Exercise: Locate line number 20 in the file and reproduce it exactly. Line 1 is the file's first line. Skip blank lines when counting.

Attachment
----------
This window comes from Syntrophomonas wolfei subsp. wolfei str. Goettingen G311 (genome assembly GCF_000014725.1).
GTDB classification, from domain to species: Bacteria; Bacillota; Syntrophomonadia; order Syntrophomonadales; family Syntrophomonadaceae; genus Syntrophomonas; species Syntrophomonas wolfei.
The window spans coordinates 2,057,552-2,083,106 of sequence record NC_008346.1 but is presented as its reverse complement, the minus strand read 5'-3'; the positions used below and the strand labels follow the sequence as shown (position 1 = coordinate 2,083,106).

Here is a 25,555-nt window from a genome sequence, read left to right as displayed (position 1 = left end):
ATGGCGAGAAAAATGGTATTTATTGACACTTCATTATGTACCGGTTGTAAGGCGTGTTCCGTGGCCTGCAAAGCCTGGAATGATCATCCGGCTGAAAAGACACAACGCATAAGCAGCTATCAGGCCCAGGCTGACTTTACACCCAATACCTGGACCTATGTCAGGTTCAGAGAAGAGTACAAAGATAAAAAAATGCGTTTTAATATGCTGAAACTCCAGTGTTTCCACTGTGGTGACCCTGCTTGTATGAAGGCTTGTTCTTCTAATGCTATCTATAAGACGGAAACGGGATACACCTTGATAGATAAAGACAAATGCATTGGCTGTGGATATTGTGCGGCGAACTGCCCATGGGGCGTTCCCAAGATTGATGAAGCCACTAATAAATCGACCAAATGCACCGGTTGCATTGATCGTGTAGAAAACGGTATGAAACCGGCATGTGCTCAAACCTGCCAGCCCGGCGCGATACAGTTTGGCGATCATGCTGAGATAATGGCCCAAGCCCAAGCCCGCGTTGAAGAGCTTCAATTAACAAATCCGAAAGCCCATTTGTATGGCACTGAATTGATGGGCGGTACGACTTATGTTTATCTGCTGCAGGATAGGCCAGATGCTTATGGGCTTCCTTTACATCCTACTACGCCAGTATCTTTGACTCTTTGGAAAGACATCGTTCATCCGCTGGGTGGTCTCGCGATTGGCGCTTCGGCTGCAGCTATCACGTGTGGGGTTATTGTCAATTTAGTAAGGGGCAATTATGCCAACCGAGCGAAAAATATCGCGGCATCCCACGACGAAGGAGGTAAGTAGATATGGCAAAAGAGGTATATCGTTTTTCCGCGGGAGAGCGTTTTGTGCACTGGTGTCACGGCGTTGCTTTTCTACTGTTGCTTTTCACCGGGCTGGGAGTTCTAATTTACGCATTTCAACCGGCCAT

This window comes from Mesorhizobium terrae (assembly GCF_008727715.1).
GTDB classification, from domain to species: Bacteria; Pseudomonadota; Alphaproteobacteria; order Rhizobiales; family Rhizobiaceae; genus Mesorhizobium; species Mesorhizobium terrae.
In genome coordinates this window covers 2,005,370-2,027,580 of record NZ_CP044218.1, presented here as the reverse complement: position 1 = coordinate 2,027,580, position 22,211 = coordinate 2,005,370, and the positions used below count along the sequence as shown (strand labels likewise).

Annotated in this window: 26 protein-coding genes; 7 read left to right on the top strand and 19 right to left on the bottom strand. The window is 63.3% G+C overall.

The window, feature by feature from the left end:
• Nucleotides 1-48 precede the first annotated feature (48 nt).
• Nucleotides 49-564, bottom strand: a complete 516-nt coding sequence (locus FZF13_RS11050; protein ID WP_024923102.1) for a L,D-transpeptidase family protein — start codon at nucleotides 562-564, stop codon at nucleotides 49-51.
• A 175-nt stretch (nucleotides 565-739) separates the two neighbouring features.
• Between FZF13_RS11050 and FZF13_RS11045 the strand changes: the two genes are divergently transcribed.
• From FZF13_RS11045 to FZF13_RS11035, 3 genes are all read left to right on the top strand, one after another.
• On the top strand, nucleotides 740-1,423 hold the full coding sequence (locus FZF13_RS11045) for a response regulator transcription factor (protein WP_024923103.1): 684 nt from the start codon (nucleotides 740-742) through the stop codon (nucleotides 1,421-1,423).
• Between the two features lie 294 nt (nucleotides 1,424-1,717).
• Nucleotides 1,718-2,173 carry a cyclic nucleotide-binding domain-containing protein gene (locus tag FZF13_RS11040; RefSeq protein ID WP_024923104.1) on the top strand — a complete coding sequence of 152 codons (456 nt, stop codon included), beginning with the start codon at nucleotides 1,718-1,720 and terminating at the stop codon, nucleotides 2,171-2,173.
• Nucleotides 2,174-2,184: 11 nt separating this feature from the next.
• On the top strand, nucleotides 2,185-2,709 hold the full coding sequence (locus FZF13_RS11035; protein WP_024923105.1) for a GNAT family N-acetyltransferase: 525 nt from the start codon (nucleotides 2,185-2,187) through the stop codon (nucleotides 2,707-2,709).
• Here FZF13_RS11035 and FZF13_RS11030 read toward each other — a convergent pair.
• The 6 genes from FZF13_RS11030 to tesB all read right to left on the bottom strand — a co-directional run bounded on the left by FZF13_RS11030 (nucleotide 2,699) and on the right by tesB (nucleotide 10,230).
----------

• On the top strand, nucleotides 2,185-2,709 hold the full coding sequence (locus FZF13_RS11035; protein WP_024923105.1) for a GNAT family N-acetyltransferase: 525 nt from the start codon (nucleotides 2,185-2,187) through the stop codon (nucleotides 2,707-2,709).